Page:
Putting up the price of alcohol "isn't going to do anything" to sort out the issue of problem drinking, former government minister Shane Ross says.
It comes as figures show Ireland is the most expensive country in the European Union to buy alcohol.
Eurostat research released in June shows the prices being charged here are more than double the EU average.
Across Europe, only Norway and Iceland are more expensive.
On The Hard Shoulder, Shane Ross spoke about his own past problems with alcohol - and why he doesn't think price makes a difference when it comes to problem drinking.
He said: “I can remember when I was drinking far too much, 35 years ago… price didn’t really influence me at all. I realised it was a revenue raiser for the State… but as a drinker, I could never really tell you the price of a pint.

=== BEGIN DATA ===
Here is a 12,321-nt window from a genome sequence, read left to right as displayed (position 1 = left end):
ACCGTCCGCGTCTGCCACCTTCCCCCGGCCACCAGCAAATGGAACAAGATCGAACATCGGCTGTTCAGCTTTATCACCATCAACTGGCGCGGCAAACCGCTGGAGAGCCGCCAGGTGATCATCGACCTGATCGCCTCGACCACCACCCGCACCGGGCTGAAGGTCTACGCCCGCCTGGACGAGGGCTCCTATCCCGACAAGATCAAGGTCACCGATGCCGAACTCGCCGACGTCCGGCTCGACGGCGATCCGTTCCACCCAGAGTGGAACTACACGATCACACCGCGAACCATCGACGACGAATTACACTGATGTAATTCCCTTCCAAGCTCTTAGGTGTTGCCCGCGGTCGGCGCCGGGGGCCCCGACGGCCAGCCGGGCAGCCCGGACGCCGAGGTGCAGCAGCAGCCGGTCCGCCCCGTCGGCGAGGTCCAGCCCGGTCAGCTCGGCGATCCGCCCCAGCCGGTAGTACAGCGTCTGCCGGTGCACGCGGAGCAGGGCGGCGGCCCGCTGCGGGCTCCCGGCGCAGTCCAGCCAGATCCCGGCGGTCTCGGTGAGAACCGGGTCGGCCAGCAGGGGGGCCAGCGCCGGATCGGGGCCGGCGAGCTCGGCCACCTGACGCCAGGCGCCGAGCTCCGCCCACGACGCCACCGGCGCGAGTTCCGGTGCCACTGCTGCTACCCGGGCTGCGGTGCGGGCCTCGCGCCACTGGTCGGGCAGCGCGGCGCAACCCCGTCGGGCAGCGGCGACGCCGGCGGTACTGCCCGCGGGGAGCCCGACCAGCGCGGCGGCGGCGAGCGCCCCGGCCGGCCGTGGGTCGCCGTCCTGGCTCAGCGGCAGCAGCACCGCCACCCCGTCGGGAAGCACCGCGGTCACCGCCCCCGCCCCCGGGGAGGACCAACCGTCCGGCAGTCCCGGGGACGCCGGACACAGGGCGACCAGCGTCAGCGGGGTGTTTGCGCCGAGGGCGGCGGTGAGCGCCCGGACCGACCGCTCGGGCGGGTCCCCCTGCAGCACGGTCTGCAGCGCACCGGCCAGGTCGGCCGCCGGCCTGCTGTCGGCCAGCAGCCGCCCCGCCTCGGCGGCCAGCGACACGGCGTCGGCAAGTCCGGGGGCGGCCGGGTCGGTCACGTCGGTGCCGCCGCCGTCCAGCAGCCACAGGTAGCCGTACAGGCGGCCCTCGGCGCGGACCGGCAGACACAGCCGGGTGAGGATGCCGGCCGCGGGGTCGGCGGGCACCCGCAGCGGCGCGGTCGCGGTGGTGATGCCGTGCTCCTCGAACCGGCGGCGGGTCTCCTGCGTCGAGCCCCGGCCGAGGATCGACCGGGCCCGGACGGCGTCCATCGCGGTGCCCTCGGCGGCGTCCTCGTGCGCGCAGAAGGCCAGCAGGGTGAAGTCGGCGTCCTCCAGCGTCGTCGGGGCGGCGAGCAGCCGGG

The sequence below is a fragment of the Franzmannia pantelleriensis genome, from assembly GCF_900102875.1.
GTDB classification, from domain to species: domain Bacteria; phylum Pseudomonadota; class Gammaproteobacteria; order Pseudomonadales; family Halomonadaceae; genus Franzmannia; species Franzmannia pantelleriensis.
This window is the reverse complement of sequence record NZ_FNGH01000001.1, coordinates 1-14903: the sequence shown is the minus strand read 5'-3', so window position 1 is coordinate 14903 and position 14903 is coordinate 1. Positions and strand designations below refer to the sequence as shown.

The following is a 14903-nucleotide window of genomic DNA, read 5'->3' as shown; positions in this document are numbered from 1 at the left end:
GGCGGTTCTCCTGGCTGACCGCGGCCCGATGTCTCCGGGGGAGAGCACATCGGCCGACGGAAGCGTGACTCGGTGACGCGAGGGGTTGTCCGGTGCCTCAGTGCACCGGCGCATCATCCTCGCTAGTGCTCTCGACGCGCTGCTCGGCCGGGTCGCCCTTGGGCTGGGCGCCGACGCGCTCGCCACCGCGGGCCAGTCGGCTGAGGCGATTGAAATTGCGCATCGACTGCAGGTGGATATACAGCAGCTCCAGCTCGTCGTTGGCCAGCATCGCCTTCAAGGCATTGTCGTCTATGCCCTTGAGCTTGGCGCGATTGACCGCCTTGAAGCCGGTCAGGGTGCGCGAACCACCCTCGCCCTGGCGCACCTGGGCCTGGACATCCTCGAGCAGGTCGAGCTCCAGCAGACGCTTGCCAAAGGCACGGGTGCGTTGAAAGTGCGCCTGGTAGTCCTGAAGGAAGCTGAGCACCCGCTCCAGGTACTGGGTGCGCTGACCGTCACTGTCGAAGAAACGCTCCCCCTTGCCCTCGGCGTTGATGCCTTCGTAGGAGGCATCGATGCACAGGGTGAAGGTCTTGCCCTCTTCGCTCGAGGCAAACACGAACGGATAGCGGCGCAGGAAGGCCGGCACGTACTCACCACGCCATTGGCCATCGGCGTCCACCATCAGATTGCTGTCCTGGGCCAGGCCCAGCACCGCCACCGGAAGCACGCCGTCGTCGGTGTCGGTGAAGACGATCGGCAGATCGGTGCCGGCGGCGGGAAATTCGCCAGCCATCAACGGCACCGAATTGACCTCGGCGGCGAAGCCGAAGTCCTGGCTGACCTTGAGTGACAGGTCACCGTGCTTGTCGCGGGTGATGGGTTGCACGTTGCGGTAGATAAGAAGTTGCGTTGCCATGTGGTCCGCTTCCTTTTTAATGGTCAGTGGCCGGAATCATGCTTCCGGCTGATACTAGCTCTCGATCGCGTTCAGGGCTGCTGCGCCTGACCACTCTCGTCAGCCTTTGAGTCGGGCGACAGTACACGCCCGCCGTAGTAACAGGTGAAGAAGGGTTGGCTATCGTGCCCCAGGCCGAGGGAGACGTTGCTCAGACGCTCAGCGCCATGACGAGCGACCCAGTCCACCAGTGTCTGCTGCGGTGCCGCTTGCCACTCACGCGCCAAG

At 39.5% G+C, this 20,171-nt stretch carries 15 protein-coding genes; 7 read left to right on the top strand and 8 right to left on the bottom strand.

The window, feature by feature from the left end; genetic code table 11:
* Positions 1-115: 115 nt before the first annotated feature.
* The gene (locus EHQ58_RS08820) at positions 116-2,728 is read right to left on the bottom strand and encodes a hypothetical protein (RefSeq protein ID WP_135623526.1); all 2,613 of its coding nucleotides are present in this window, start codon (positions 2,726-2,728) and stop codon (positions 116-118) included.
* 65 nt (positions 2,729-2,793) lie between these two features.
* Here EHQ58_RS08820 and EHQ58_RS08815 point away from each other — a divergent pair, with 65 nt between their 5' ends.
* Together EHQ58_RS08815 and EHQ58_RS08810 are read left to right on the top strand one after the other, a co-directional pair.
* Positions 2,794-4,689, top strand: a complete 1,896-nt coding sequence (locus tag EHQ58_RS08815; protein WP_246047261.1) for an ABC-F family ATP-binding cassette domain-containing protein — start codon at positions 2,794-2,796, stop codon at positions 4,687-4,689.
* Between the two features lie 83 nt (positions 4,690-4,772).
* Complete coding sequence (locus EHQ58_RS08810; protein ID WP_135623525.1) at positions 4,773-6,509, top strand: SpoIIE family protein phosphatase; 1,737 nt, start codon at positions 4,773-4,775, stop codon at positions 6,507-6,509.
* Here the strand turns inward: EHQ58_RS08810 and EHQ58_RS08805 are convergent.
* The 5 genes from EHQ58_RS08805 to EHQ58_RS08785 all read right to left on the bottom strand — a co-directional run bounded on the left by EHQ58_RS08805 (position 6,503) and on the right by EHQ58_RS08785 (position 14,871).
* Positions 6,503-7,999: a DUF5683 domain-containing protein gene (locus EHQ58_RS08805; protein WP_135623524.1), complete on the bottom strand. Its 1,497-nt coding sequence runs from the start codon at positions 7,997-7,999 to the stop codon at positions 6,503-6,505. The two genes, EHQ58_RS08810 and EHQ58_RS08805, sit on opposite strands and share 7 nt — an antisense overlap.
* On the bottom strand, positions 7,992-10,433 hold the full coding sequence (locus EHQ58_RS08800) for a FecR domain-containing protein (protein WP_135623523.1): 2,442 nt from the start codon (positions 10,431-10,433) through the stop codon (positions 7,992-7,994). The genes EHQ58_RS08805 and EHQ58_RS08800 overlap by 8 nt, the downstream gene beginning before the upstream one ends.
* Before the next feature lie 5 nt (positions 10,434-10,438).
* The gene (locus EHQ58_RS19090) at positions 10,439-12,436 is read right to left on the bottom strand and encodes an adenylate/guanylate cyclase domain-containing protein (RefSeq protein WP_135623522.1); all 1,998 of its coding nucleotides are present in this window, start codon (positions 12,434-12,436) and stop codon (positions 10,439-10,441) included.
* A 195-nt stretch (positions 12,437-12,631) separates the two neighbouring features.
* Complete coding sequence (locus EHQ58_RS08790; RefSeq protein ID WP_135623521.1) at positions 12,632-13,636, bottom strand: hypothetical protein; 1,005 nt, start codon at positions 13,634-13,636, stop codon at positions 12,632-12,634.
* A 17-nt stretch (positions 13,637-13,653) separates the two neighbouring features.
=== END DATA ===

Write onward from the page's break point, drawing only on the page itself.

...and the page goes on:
“I could tell you I wanted one, and I could take an awful lot of them. But I can never recall having said ‘my god, the price has gone up… I’m not going to drink as a result'. I needed it, I wanted it, and kept going.
“I don’t think it’s going to do anything to sort out the problem of problem drinkers… I don’t think it’s going to help the drink driving problem."
Mr Ross compared it to drug addiction, saying people who have such addictions "don't worry too much about the price" as they simply must have the drug in question.
He said the State puts up the price of alcohol to increase their own revenue, as well as alcohol being an "easy target".
In terms of his own drinking, he explained: “It was affecting my home life, and my work quite seriously. My output energy was reduced dramatically.
“I never went to Alcoholics Anonymous or anything like that… I just knew I was drinking much, much too much and it was accelerating.”
He suggested you can't actually stop somebody who is intent on drinking.
He pointed to his own ministerial efforts to combat drink driving, saying one of the only avenues available to him as a minister was to increase penalties.